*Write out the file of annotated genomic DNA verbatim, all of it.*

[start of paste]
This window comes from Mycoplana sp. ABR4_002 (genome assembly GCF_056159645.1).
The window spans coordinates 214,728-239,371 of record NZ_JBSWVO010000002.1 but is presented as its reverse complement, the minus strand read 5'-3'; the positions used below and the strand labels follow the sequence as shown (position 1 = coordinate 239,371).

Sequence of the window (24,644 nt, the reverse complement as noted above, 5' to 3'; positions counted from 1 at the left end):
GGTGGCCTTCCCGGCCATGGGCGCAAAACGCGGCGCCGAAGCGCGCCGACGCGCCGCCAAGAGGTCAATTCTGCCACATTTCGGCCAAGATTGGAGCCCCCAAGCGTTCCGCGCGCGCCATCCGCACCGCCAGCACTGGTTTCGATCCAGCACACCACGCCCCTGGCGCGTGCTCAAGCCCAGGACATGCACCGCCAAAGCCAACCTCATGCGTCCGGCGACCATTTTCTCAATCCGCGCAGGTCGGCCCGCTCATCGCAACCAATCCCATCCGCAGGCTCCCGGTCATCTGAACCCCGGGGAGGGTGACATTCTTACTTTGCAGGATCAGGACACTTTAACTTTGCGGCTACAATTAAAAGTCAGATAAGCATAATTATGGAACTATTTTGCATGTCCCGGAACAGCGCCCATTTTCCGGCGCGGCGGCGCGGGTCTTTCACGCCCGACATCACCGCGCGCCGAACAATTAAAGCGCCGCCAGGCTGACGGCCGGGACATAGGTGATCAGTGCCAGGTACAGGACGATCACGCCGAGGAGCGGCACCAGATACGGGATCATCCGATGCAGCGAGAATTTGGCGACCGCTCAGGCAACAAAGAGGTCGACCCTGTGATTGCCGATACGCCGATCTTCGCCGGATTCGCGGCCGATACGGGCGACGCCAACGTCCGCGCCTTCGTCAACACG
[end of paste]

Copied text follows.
This window comes from Mycoplana sp. ABR4_002 (genome assembly GCF_056159645.1).
The window spans coordinates 214,728-239,371 of record NZ_JBSWVO010000002.1 but is presented as its reverse complement, the minus strand read 5'-3'; the positions used below and the strand labels follow the sequence as shown (position 1 = coordinate 239,371).

Sequence of the window (24,644 nt, the reverse complement as noted above, 5' to 3'; positions counted from 1 at the left end):
GGTGGCCTTCCCGGCCATGGGCGCAAAACGCGGCGCCGAAGCGCGCCGACGCGCCGCCAAGAGGTCAATTCTGCCACATTTCGGCCAAGATTGGAGCCCCCAAGCGTTCCGCGCGCGCCATCCGCACCGCCAGCACTGGTTTCGATCCAGCACACCACGCCCCTGGCGCGTGCTCAAGCCCAGGACATGCACCGCCAAAGCCAACCTCATGCGTCCGGCGACCATTTTCTCAATCCGCGCAGGTCGGCCCGCTCATCGCAACCAATCCCATCCGCAGGCTCCCGGTCATCTGAACCCCGGGGAGGGTGACATTCTTACTTTGCAGGATCAGGACACTTTAACTTTGCGGCTACAATTAAAAGTCAGATAAGCATAATTATGGAACTATTTTGCATGTCCCGGAACAGCGCCCATTTTCCGGCGCGGCGGCGCGGGTCTTTCACGCCCGACATCACCGCGCGCCGAACAATTAAAGCGCCGCCAGGCTGACGGCCGGGACATAGGTGATCAGTGCCAGGTACAGGACGATCACGCCGAGGAGCGGCACCAGATACGGGATCATCCGATGCAGCGAGAATTTGGCGACCGCTCAGGCAACAAAGAGGTCGACCCTGTGATTGCCGATACGCCGATCTTCGCCGGATTCGCGGCCGATACGGGCGACGCCAACGTCCGCGCCTTCGTCAACACG